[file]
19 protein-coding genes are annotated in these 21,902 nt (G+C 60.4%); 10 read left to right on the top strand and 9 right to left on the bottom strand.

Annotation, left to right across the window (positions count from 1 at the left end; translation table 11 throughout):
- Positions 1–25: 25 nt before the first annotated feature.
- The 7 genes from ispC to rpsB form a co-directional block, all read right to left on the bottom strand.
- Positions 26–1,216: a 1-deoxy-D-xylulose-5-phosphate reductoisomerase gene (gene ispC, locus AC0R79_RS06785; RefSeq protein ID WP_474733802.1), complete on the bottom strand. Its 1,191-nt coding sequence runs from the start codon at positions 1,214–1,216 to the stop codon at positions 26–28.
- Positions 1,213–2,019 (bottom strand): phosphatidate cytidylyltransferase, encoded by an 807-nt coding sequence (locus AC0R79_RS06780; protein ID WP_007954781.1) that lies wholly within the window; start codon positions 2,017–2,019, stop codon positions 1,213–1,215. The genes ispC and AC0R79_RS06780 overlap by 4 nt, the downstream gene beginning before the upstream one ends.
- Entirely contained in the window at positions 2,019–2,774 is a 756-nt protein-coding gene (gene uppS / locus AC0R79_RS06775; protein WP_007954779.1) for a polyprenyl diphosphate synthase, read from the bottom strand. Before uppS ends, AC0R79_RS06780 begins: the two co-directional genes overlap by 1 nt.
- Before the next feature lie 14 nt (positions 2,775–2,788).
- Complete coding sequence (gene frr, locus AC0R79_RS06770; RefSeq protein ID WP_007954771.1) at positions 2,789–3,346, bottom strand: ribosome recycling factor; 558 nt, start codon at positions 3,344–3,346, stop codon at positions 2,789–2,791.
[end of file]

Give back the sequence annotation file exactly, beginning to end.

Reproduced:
19 protein-coding genes are annotated in these 21,902 nt (G+C 60.4%); 10 read left to right on the top strand and 9 right to left on the bottom strand.

Annotation, left to right across the window (positions count from 1 at the left end; translation table 11 throughout):
- Positions 1–25: 25 nt before the first annotated feature.
- The 7 genes from ispC to rpsB form a co-directional block, all read right to left on the bottom strand.
- Positions 26–1,216: a 1-deoxy-D-xylulose-5-phosphate reductoisomerase gene (gene ispC, locus AC0R79_RS06785; RefSeq protein ID WP_474733802.1), complete on the bottom strand. Its 1,191-nt coding sequence runs from the start codon at positions 1,214–1,216 to the stop codon at positions 26–28.
- Positions 1,213–2,019 (bottom strand): phosphatidate cytidylyltransferase, encoded by an 807-nt coding sequence (locus AC0R79_RS06780; protein ID WP_007954781.1) that lies wholly within the window; start codon positions 2,017–2,019, stop codon positions 1,213–1,215. The genes ispC and AC0R79_RS06780 overlap by 4 nt, the downstream gene beginning before the upstream one ends.
- Entirely contained in the window at positions 2,019–2,774 is a 756-nt protein-coding gene (gene uppS / locus AC0R79_RS06775; protein WP_007954779.1) for a polyprenyl diphosphate synthase, read from the bottom strand. Before uppS ends, AC0R79_RS06780 begins: the two co-directional genes overlap by 1 nt.
- Before the next feature lie 14 nt (positions 2,775–2,788).
- Complete coding sequence (gene frr, locus AC0R79_RS06770; RefSeq protein ID WP_007954771.1) at positions 2,789–3,346, bottom strand: ribosome recycling factor; 558 nt, start codon at positions 3,344–3,346, stop codon at positions 2,789–2,791.